Asset-based lending (“ABL”) and cash flow-based lending are two different types of financing options available to businesses. While both types of lending can provide businesses with the capital they need to grow and expand, the.
Asset-based lending is a type of financing in which a lender uses the borrower’s tangible assets — such as inventory, accounts receivable (“A/R”), equipment, or real estate — as collateral for the loan. The loan amount is typically a percentage of the value of the assets. For example, a manufacturing company that has large inventories, A/R, property, equipment may use asset-based lending to finance their enormous cash flow needs. Most banks and commercial lenders in America are asset-based lenders.
In addition to commercial banks, equipment finance and leasing companies also provide asset-based lending to businesses that need to purchase equipment or machinery. Leasing typically costs more than senior lending as cash flow requirements are not as stringent.
One of the main advantages of ABL is that it allows business owners access to much-needed capital without having to give up equity. ABL banks look at primary, secondary, and tertiary considerations when evaluating an asset-based loan. In general, the three main considerations are:
- Cash flow – Bankers want to see that the business can generate free cash flow (“FCF”) – available cash flow from operations minus capital expenditures (“cap ex”). Free cash flow is the cash available to make debt payments (called “debt service”) or pay dividends. Even if a loan is fully collateralized, banker will want to see a FCF / debt service ratio (“DCR”) of at least 1.1 to make a loan. Banks never want to liquidate collateral to pay back a loan, as the cost to the bank are enormous. Bankers avoid these situations, called work outs, are to be avoided. And the best way to avoid a work out is conservative underwriting before a loan is issued.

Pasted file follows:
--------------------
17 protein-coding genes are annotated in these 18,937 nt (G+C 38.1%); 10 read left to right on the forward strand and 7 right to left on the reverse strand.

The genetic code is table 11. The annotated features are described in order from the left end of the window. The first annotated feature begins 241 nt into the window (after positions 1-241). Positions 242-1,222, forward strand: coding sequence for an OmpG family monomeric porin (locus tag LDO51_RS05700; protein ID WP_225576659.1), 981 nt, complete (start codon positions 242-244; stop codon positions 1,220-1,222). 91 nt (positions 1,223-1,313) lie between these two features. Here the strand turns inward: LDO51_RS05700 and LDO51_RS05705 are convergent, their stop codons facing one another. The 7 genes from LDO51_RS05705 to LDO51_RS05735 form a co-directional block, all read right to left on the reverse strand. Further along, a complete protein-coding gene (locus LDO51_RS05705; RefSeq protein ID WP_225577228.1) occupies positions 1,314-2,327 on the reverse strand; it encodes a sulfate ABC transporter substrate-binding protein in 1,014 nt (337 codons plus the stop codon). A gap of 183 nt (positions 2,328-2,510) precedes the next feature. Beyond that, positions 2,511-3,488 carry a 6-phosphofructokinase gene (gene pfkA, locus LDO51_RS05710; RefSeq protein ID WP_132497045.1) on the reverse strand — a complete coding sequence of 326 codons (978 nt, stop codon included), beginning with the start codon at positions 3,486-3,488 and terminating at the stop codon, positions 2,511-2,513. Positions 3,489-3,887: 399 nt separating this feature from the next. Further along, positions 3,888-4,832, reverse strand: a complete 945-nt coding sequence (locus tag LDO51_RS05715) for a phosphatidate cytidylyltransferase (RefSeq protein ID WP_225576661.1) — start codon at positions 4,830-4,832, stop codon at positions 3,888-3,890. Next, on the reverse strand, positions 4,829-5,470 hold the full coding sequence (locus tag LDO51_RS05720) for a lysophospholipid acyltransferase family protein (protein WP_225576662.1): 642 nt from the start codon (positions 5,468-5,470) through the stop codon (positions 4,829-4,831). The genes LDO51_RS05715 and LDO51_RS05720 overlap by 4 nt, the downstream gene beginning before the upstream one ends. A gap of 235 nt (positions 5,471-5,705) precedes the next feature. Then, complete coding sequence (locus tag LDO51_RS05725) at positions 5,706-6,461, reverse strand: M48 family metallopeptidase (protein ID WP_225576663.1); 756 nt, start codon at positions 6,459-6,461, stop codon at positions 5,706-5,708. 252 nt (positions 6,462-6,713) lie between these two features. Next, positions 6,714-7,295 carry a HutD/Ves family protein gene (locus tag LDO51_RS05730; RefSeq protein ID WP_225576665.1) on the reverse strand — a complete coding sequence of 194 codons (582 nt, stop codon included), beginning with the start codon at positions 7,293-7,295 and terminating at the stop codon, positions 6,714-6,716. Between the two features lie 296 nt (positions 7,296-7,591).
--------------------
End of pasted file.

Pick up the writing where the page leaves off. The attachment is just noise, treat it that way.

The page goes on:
- Collateral — The main factor that asset-based lenders consider is the value and quality of the assets that are being used as collateral. This may include inventory, accounts receivable, real estate, equipment, or other assets (“hard assets”). Intangible assets, while they may have some value to the business, are not considered as collateral in the eyes of most bankers. Examples of intangible assets include intellectual property, brand, goodwill, customer relationships, software, trade secrets, and licenses.
- Personal guarantee and creditworthiness — Lenders will also look at the borrower’s creditworthiness and ability to repay the loan. This may include evaluating the borrower’s credit score, personal financial statements, tax returns, and other financial information. Banks will want to see the net worth of their prospective borrower(s) to confirm the borrower(s) have enough personal net worth that, if needed, affords them the opportunity to have the borrower inject more cash into the business as opposed to forcing asset liquidations that may disrupt business operations and, consequently, further jeopardize the bank’s ability to repaid on its loan. Bankers call a borrower who has adequate liquidity, income, and adequate liquid net worth a “strong guarantee.”
Cash flow-based lending